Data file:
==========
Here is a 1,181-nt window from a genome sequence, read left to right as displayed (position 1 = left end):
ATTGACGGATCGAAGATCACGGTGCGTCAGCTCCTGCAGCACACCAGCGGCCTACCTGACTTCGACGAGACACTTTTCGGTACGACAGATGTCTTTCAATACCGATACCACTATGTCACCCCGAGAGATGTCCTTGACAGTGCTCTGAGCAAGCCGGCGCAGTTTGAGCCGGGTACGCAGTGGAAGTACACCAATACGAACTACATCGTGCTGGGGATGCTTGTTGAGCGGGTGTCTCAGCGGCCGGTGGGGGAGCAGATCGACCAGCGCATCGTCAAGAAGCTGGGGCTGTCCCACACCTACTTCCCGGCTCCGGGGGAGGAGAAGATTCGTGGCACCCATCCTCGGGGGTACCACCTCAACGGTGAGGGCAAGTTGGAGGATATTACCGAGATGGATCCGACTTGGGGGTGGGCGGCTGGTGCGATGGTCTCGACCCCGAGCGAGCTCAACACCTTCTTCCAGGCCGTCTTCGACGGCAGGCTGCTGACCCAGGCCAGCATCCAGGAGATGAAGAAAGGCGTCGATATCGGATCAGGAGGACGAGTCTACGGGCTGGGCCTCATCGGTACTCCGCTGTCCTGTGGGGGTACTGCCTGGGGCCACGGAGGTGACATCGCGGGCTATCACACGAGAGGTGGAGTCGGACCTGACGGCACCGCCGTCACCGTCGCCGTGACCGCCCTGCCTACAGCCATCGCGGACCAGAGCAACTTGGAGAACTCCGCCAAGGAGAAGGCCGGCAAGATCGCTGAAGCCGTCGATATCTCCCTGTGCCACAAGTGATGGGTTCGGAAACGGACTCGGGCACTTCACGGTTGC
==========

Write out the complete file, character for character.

Here is a 1,181-nt window from a genome sequence, read left to right as displayed (position 1 = left end):
ATTGACGGATCGAAGATCACGGTGCGTCAGCTCCTGCAGCACACCAGCGGCCTACCTGACTTCGACGAGACACTTTTCGGTACGACAGATGTCTTTCAATACCGATACCACTATGTCACCCCGAGAGATGTCCTTGACAGTGCTCTGAGCAAGCCGGCGCAGTTTGAGCCGGGTACGCAGTGGAAGTACACCAATACGAACTACATCGTGCTGGGGATGCTTGTTGAGCGGGTGTCTCAGCGGCCGGTGGGGGAGCAGATCGACCAGCGCATCGTCAAGAAGCTGGGGCTGTCCCACACCTACTTCCCGGCTCCGGGGGAGGAGAAGATTCGTGGCACCCATCCTCGGGGGTACCACCTCAACGGTGAGGGCAAGTTGGAGGATATTACCGAGATGGATCCGACTTGGGGGTGGGCGGCTGGTGCGATGGTCTCGACCCCGAGCGAGCTCAACACCTTCTTCCAGGCCGTCTTCGACGGCAGGCTGCTGACCCAGGCCAGCATCCAGGAGATGAAGAAAGGCGTCGATATCGGATCAGGAGGACGAGTCTACGGGCTGGGCCTCATCGGTACTCCGCTGTCCTGTGGGGGTACTGCCTGGGGCCACGGAGGTGACATCGCGGGCTATCACACGAGAGGTGGAGTCGGACCTGACGGCACCGCCGTCACCGTCGCCGTGACCGCCCTGCCTACAGCCATCGCGGACCAGAGCAACTTGGAGAACTCCGCCAAGGAGAAGGCCGGCAAGATCGCTGAAGCCGTCGATATCTCCCTGTGCCACAAGTGATGGGTTCGGAAACGGACTCGGGCACTTCACGGTTGC